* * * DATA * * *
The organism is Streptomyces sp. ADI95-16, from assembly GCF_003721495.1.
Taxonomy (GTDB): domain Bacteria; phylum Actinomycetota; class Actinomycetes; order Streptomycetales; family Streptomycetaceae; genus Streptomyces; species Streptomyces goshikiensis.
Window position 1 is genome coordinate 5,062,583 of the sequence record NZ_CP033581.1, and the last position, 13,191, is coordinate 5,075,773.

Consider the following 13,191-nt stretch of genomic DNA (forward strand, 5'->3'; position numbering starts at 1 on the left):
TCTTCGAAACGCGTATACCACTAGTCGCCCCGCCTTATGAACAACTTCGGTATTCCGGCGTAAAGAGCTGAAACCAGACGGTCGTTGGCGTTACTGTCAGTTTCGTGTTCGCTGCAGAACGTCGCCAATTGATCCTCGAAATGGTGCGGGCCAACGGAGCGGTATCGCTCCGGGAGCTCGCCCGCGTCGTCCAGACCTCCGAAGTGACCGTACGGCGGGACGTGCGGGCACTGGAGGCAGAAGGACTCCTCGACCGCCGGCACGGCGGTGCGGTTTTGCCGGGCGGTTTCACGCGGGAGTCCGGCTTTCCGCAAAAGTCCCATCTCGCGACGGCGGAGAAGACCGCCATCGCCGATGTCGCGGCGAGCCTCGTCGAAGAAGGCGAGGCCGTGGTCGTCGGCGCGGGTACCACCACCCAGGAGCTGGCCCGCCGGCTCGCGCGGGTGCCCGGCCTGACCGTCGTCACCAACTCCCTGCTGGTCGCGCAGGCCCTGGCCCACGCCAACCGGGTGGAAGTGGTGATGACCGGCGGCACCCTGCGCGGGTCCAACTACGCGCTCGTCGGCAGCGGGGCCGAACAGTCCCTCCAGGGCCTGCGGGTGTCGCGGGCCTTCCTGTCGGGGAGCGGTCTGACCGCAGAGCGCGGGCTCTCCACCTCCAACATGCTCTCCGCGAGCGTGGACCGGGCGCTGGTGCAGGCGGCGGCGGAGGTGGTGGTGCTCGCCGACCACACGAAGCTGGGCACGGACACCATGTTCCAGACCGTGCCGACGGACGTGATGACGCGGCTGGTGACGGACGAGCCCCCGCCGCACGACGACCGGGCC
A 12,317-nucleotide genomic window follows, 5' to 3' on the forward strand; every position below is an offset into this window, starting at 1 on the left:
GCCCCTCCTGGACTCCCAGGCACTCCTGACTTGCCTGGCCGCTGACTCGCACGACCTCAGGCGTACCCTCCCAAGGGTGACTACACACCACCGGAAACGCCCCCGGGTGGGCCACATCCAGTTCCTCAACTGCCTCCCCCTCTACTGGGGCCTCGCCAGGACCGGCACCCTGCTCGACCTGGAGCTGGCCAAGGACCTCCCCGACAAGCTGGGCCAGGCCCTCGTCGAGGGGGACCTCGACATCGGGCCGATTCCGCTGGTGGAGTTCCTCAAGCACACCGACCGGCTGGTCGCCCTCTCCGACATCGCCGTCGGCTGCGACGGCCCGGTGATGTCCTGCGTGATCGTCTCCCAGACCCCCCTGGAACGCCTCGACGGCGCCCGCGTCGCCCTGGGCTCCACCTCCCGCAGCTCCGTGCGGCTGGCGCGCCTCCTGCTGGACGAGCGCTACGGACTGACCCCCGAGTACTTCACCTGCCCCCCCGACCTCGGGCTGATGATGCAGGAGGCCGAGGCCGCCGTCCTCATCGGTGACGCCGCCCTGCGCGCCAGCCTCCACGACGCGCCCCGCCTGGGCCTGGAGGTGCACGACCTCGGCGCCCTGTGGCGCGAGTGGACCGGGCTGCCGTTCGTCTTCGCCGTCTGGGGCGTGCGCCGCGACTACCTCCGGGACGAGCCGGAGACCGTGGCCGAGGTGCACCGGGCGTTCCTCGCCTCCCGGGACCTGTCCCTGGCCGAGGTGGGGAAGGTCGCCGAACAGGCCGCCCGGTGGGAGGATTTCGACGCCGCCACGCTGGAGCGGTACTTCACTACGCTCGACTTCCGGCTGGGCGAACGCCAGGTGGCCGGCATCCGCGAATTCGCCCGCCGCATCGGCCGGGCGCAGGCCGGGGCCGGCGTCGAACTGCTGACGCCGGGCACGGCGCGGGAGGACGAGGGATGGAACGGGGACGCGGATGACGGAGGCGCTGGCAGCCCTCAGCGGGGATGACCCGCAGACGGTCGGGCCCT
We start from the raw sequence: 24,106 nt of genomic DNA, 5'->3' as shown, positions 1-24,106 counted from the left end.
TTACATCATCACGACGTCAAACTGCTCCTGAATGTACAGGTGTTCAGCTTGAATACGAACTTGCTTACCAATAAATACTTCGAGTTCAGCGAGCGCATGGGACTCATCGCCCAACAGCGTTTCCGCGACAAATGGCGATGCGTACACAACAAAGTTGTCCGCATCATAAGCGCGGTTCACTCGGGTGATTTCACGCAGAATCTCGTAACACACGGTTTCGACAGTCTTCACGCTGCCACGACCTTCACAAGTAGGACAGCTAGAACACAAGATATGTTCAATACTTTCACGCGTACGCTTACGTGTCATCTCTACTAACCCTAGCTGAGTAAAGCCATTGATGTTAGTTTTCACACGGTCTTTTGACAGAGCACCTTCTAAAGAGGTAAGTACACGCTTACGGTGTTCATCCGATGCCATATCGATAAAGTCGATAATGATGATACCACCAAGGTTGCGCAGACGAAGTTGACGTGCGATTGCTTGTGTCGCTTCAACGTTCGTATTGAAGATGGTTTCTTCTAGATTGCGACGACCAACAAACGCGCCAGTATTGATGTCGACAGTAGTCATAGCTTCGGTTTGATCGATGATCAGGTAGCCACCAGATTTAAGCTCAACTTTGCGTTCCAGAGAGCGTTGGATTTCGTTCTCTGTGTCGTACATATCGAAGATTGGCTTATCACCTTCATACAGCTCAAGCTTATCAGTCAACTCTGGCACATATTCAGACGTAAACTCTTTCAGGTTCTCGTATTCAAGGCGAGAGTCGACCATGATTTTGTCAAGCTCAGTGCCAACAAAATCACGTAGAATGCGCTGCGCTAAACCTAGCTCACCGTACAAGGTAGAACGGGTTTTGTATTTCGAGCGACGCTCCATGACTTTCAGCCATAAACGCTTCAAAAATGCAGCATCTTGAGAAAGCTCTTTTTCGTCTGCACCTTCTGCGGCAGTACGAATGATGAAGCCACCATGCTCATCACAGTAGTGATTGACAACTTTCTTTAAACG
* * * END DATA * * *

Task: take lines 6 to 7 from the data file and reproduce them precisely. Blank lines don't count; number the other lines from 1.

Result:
A 12,317-nucleotide genomic window follows, 5' to 3' on the forward strand; every position below is an offset into this window, starting at 1 on the left:
GCCCCTCCTGGACTCCCAGGCACTCCTGACTTGCCTGGCCGCTGACTCGCACGACCTCAGGCGTACCCTCCCAAGGGTGACTACACACCACCGGAAACGCCCCCGGGTGGGCCACATCCAGTTCCTCAACTGCCTCCCCCTCTACTGGGGCCTCGCCAGGACCGGCACCCTGCTCGACCTGGAGCTGGCCAAGGACCTCCCCGACAAGCTGGGCCAGGCCCTCGTCGAGGGGGACCTCGACATCGGGCCGATTCCGCTGGTGGAGTTCCTCAAGCACACCGACCGGCTGGTCGCCCTCTCCGACATCGCCGTCGGCTGCGACGGCCCGGTGATGTCCTGCGTGATCGTCTCCCAGACCCCCCTGGAACGCCTCGACGGCGCCCGCGTCGCCCTGGGCTCCACCTCCCGCAGCTCCGTGCGGCTGGCGCGCCTCCTGCTGGACGAGCGCTACGGACTGACCCCCGAGTACTTCACCTGCCCCCCCGACCTCGGGCTGATGATGCAGGAGGCCGAGGCCGCCGTCCTCATCGGTGACGCCGCCCTGCGCGCCAGCCTCCACGACGCGCCCCGCCTGGGCCTGGAGGTGCACGACCTCGGCGCCCTGTGGCGCGAGTGGACCGGGCTGCCGTTCGTCTTCGCCGTCTGGGGCGTGCGCCGCGACTACCTCCGGGACGAGCCGGAGACCGTGGCCGAGGTGCACCGGGCGTTCCTCGCCTCCCGGGACCTGTCCCTGGCCGAGGTGGGGAAGGTCGCCGAACAGGCCGCCCGGTGGGAGGATTTCGACGCCGCCACGCTGGAGCGGTACTTCACTACGCTCGACTTCCGGCTGGGCGAACGCCAGGTGGCCGGCATCCGCGAATTCGCCCGCCGCATCGGCCGGGCGCAGGCCGGGGCCGGCGTCGAACTGCTGACGCCGGGCACGGCGCGGGAGGACGAGGGATGGAACGGGGACGCGGATGACGGAGGCGCTGGCAGCCCTCAGCGGGGATGACCCGCAGACGGTCGGGCCCT